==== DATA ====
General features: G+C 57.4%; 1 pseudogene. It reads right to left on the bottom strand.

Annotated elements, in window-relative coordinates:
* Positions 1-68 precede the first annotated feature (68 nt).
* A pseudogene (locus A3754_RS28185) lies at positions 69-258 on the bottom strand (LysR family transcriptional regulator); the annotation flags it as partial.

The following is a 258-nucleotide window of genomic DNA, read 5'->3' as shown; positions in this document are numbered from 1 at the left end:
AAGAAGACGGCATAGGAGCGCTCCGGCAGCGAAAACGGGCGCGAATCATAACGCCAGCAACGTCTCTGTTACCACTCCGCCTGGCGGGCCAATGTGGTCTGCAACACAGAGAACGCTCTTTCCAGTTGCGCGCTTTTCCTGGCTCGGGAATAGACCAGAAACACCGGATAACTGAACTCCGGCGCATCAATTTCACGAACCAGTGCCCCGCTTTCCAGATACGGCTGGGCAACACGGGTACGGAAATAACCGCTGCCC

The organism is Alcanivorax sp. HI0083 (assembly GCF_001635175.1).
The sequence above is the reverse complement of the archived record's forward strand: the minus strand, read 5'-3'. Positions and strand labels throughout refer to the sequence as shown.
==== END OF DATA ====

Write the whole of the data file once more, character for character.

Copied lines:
General features: G+C 57.4%; 1 pseudogene. It reads right to left on the bottom strand.

Annotated elements, in window-relative coordinates:
* Positions 1-68 precede the first annotated feature (68 nt).
* A pseudogene (locus A3754_RS28185) lies at positions 69-258 on the bottom strand (LysR family transcriptional regulator); the annotation flags it as partial.

The following is a 258-nucleotide window of genomic DNA, read 5'->3' as shown; positions in this document are numbered from 1 at the left end:
AAGAAGACGGCATAGGAGCGCTCCGGCAGCGAAAACGGGCGCGAATCATAACGCCAGCAACGTCTCTGTTACCACTCCGCCTGGCGGGCCAATGTGGTCTGCAACACAGAGAACGCTCTTTCCAGTTGCGCGCTTTTCCTGGCTCGGGAATAGACCAGAAACACCGGATAACTGAACTCCGGCGCATCAATTTCACGAACCAGTGCCCCGCTTTCCAGATACGGCTGGGCAACACGGGTACGGAAATAACCGCTGCCC

The organism is Alcanivorax sp. HI0083 (assembly GCF_001635175.1).
The sequence above is the reverse complement of the archived record's forward strand: the minus strand, read 5'-3'. Positions and strand labels throughout refer to the sequence as shown.